Russians shun Spain as Ukraine crisis bites

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Russians shun Spain as Ukraine crisis bites

Spain has experienced a boom in the number of tourists from Russia in recent years, but fears are growing that the crisis in the Ukraine and a weak rouble could spell the end of the bonanza.


Russian tourism to Spain shot up 40 percent in 2012 and 32 percent in 2013 to climb over the 1.5-million mark last year.

But numbers were down 14 percent in June, and 18 percent in July, with Spain's tourism sector now believing the drop could be even higher in August — up to 20 percent.

"The main problem is that we weren't expecting this fall and there are no other groups that take the spots we haven't sold to the Russians," the president of Spain's hotels association Juan Molas told Catalan daily La Vanguardia.

Operators say the crisis in Ukraine has shattered consumer confidence among the country's middle classes.

"On the one hand the conflict has strained relations between the European Union and (Russia). On the other hand a trip to a European destination is 17 percent more expensive for a Russian than a year ago," Delfi Torms of Barcelona-based travel firm Serhs Tourism told La Vanguardia.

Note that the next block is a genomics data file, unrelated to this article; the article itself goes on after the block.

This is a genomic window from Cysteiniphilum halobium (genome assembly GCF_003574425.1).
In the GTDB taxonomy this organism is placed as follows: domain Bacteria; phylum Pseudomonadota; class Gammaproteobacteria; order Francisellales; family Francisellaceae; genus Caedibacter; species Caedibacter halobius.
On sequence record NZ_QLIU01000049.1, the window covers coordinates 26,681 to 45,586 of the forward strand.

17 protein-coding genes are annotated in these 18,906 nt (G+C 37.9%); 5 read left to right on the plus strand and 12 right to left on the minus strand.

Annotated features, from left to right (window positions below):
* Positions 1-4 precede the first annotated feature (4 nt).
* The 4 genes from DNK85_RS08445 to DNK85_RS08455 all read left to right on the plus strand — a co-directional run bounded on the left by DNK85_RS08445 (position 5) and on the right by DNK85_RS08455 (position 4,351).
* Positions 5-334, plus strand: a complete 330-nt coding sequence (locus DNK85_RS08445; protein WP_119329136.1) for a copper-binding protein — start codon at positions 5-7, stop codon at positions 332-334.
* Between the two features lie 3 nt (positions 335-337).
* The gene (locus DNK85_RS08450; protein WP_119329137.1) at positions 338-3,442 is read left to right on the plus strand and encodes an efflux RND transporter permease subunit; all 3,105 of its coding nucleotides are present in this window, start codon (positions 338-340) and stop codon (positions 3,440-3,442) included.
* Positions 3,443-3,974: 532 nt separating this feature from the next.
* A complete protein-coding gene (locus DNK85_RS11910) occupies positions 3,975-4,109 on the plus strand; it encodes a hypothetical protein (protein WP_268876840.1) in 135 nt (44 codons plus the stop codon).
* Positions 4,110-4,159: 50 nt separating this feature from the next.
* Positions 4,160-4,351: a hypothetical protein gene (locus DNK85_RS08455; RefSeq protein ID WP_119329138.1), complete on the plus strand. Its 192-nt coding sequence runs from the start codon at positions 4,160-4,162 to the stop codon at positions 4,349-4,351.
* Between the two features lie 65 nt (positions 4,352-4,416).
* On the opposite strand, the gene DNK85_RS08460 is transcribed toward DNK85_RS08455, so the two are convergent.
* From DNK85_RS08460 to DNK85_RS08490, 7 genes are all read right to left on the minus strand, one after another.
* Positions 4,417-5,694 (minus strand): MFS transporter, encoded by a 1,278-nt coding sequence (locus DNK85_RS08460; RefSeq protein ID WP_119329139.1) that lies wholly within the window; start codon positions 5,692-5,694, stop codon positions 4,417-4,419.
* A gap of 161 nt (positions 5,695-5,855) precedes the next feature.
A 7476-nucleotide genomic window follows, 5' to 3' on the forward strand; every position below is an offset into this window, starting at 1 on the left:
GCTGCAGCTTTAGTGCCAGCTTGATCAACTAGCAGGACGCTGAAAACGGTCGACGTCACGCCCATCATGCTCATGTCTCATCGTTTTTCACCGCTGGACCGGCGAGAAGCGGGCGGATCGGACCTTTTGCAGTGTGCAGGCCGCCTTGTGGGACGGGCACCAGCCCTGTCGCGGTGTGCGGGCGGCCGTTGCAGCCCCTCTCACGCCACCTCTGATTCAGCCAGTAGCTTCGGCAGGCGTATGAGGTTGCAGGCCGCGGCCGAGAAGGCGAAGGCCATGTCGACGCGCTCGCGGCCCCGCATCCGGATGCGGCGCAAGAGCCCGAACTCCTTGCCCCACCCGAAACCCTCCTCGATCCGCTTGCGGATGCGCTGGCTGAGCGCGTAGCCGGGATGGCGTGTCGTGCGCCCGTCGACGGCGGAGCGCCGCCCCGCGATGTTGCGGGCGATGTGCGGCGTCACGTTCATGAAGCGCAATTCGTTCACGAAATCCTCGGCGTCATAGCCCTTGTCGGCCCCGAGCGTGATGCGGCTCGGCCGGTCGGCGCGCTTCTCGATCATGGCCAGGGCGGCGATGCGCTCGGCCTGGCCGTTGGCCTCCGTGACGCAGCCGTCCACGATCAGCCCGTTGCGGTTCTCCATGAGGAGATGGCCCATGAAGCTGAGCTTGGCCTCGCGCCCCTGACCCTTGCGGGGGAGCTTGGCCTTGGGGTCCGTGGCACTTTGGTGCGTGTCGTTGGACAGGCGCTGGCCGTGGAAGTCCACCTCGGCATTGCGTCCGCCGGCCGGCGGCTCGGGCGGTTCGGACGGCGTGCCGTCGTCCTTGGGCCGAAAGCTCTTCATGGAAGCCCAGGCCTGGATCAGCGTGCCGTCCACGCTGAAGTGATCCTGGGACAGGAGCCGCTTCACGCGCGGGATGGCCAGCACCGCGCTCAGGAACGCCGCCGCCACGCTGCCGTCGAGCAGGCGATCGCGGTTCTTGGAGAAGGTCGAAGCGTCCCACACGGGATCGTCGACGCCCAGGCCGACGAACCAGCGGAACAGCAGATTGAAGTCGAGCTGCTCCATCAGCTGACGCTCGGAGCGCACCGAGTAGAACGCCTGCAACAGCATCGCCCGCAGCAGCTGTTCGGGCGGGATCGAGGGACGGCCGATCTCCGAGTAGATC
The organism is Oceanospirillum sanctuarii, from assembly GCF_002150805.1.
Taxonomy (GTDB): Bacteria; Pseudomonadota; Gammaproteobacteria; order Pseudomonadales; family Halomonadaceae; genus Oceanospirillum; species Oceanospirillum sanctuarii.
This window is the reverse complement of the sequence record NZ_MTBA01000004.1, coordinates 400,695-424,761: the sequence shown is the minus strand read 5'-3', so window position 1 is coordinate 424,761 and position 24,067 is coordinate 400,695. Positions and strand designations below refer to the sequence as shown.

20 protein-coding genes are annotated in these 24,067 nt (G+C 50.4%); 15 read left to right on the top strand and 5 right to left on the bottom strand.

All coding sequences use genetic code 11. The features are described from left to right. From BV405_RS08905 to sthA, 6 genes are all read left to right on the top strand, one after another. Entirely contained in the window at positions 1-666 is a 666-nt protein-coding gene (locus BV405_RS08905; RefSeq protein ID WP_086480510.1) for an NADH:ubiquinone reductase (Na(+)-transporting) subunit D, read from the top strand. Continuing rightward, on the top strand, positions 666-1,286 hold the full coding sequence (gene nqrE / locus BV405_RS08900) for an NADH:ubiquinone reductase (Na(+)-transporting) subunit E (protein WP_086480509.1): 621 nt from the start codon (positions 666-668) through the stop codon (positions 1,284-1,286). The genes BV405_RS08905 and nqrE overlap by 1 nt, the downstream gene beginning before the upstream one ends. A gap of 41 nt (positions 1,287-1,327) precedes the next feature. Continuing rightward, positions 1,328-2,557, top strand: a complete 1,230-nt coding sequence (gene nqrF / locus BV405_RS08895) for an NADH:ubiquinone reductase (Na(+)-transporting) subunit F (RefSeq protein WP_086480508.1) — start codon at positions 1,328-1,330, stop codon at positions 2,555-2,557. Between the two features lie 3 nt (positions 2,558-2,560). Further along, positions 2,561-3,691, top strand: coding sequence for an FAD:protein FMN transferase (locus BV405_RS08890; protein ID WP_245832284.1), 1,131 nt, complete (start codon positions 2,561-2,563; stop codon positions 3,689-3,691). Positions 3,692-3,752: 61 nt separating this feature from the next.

Fellow tourism operator Jordi Matas with NT Incoming also highlighted the fact that Russian authorities were telling people to take their holidays at home or in countries within the Russian sphere of influence.

The fall in the number of Russian tourists to Spain is a rare piece of bad news for the country's tourism sector which has gone from strength to strength in recent times.

Spain received around 1.3 million more foreign visitors from January to April 2014 than in the same period last year, recent figures from Spanish government agency Frontur show.

The number of tourists from Germany was up 11 percent to 2.51 million, while 3.1 million Brits arrived (up 6.5 percent). In addition, 13 percent more Italians flocked to Spanish shores (0.87 million).

In 2013, Spain overtook China to become the world's third most popular destination for international tourists, by luring 60.6 million visitors.

Those visitors splashed out a new record sum of €59.08 billion ($80.82 billion) as political unrest in Turkey and northern Africa saw tourists turn their attention towards Spain.   


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